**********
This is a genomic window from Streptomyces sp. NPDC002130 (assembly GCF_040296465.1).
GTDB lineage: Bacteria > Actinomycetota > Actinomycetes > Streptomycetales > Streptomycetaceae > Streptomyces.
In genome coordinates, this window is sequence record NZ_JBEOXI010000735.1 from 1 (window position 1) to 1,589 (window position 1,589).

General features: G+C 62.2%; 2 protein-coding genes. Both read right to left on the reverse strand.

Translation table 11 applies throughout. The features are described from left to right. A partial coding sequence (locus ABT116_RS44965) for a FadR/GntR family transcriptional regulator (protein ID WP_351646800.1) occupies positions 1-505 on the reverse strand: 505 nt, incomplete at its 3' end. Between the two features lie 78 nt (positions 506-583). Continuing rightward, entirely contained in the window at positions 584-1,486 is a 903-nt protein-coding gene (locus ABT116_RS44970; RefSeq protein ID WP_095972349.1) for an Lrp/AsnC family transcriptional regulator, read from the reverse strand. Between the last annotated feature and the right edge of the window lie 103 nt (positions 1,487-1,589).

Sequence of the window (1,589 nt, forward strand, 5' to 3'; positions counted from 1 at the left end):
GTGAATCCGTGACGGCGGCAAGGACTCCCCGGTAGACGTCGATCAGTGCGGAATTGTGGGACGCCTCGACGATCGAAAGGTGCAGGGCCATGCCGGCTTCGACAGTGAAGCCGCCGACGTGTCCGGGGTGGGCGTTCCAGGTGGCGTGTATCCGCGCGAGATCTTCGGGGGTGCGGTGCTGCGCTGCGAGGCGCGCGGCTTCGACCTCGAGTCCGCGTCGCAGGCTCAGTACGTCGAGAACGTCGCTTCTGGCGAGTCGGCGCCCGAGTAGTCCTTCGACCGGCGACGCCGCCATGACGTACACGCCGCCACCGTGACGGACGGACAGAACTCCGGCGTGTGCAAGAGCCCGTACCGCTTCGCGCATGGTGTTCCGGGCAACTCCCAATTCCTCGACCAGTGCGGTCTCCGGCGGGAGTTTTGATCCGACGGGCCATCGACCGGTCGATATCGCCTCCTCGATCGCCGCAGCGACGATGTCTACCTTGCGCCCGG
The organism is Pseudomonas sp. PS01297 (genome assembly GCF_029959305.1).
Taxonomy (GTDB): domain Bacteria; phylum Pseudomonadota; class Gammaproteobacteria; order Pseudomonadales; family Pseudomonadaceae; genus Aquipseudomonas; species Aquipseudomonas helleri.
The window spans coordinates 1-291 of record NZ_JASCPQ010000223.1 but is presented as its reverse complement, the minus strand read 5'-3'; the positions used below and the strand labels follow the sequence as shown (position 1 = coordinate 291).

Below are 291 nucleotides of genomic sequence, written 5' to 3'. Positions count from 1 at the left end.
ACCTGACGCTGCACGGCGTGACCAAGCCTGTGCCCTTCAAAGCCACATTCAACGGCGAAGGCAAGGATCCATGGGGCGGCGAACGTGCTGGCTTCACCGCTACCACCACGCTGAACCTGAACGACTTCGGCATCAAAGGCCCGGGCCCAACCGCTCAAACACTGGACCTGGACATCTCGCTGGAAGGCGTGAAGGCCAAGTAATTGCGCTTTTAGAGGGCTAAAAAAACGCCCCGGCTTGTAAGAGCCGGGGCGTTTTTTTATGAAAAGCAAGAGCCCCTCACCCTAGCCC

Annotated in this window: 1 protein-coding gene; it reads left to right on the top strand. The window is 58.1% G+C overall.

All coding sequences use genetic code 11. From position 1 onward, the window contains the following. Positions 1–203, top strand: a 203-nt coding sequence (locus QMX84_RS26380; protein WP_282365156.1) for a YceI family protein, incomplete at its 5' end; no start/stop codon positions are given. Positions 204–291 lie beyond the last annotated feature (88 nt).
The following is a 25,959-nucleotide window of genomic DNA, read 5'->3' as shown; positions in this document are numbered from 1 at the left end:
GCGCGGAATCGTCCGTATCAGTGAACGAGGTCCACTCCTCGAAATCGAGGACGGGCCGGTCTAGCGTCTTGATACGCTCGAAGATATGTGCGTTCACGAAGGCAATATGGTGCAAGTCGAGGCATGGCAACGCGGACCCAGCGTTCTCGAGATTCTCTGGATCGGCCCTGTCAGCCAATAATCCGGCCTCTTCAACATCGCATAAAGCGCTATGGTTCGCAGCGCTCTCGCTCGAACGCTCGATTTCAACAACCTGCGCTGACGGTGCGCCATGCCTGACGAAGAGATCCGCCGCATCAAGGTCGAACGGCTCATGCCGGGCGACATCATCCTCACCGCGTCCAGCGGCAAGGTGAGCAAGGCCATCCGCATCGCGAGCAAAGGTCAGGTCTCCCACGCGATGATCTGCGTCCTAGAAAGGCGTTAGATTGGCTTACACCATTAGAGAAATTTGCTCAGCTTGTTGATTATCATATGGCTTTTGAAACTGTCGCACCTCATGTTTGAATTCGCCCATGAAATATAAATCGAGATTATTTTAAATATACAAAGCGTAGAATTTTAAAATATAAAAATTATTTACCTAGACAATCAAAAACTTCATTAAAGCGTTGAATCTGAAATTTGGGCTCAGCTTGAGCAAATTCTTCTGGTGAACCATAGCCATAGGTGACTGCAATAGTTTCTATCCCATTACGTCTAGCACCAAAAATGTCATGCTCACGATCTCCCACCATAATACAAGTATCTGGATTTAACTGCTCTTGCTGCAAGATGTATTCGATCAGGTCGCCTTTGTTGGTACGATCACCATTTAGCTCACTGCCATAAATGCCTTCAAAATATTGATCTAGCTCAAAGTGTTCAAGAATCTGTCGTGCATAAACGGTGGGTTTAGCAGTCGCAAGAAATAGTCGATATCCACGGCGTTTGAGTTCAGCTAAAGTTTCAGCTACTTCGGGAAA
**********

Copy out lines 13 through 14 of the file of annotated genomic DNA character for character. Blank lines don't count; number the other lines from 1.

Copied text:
Annotated in this window: 1 protein-coding gene; it reads left to right on the top strand. The window is 58.1% G+C overall.

All coding sequences use genetic code 11. From position 1 onward, the window contains the following. Positions 1–203, top strand: a 203-nt coding sequence (locus QMX84_RS26380; protein WP_282365156.1) for a YceI family protein, incomplete at its 5' end; no start/stop codon positions are given. Positions 204–291 lie beyond the last annotated feature (88 nt).